The long, steady decline in teen smoking in the U.S. since the late 1990s appears to have come to a standstill, health officials said Friday.
A survey released this week showed that smoking among high school students held steady at around one in four teenagers between 2003 and 2005. Two other surveys in the past year or so found that teen smoking has apparently plateaued since 2002.
"We were making good progress, and now it looks like we're not," said Dr. Corinne Husten, acting director of the Office on Smoking and Health at the Centers for Disease Control and Prevention.
The trend was outlined in the CDC's National Youth Risk Behavior Survey, which is conducted every other year and involves about 14,000 high school students across the country. The results of the latest survey were released Thursday.
The survey had been showing a steady and pronounced decline in youth smoking since 1997, when more than 36 percent of students said they had smoked in the previous 30 days. The percentages dropped to about 35 in 1999, 28.5 in 2001 and 22 in 2003.
But when students were asked the question last spring, 23 percent said they had smoked. The increase from the 2003 survey was not considered statistically significant, but it was disturbing news, health advocates said.
"The fact that youth smoking rates are not declining anymore is a wake-up call," said Vince Willmore, a spokesman for the Campaign for Tobacco-Free Kids.
A CDC survey released in April 2005 showed tobacco use in high school and middle school remained unchanged between 2002 and 2004. And a University of Michigan survey released in December found smoking had leveled off among eighth-graders.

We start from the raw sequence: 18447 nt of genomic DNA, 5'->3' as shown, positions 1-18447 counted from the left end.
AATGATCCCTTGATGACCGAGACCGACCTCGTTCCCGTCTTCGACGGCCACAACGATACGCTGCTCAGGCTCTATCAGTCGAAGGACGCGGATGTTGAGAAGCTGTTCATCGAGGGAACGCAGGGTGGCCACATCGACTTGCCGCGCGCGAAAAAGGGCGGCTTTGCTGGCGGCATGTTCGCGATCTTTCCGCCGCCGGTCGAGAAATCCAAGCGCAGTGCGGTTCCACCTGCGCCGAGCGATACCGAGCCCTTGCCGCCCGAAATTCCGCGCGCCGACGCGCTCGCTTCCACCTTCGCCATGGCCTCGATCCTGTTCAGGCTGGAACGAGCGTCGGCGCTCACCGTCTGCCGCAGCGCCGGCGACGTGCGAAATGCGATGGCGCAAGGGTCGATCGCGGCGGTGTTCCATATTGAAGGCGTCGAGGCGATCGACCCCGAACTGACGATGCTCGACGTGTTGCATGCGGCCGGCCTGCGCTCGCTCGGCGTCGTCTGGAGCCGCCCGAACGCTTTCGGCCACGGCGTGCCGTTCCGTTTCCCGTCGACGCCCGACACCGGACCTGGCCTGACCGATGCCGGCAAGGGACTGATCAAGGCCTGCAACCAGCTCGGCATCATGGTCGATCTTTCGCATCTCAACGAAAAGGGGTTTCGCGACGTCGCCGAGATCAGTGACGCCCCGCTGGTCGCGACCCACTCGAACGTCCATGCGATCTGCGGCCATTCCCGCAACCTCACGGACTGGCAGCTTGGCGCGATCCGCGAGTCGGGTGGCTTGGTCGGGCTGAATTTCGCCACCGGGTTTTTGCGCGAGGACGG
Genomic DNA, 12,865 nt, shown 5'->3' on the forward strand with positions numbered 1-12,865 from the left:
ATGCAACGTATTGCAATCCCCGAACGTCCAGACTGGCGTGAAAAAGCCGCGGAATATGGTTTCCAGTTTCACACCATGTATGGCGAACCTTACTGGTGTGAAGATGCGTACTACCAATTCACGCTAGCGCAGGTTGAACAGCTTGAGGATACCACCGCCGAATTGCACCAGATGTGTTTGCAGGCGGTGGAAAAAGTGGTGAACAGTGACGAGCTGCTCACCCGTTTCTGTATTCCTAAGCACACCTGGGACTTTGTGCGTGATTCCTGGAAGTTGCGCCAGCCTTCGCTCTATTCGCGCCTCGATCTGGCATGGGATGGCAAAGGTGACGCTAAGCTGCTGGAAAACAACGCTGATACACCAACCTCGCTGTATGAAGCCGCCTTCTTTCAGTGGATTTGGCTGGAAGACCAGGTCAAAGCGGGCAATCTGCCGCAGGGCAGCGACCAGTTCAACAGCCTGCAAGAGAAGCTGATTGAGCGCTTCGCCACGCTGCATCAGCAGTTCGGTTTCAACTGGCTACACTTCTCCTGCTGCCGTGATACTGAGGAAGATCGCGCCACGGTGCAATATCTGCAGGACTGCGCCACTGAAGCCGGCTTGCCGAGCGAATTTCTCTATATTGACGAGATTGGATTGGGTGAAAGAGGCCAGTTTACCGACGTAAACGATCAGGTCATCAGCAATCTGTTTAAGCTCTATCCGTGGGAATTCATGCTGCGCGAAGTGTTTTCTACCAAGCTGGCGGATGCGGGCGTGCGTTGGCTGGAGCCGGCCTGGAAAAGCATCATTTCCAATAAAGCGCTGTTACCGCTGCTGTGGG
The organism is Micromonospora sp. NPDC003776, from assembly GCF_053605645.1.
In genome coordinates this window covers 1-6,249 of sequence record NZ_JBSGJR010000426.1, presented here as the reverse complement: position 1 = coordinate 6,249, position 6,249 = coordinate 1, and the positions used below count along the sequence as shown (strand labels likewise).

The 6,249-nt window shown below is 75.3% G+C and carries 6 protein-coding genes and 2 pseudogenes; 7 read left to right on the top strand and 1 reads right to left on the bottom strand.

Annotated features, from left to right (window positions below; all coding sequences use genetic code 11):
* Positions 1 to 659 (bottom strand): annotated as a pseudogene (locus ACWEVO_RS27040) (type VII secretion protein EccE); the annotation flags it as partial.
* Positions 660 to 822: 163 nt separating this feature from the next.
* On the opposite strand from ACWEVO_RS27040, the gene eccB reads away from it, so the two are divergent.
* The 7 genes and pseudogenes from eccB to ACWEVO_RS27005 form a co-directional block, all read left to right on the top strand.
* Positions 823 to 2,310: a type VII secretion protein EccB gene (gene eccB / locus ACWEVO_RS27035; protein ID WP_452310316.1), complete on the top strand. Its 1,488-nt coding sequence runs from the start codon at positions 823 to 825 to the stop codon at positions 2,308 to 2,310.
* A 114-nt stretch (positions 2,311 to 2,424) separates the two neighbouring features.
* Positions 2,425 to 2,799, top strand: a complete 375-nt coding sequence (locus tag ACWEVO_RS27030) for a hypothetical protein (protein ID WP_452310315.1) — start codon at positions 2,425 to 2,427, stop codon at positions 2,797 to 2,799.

"This is the third survey giving us this same pattern," Husten said.
Youth smoking rates were on a steady increase in the early 1990s, until a combination of events caused them to start plummeting, said Thomas Glynn of the American Cancer Society.
First, a settlement between states and the tobacco industry limited cigarette advertising and provided billions for anti-smoking campaigns. States also devoted money to tobacco control and prevention activities. And many raised cigarette taxes.
But funding has waned for anti-smoking advertising, and many states have shifted money to other uses, Willmore said. Meanwhile, tobacco companies have spent billions of dollars on price discounts for cigarettes, he said.
The latest CDC survey indicated slight declines in the percentages of high school students who were heavy smokers, had ever tried smoking, or had smoked on school property. But CDC officials discounted those differences, saying the changes were too small to be statistically significant.
But the number of youngsters who say they have had a cigarette in the last 30 days is considered the most accepted measure of what is going on.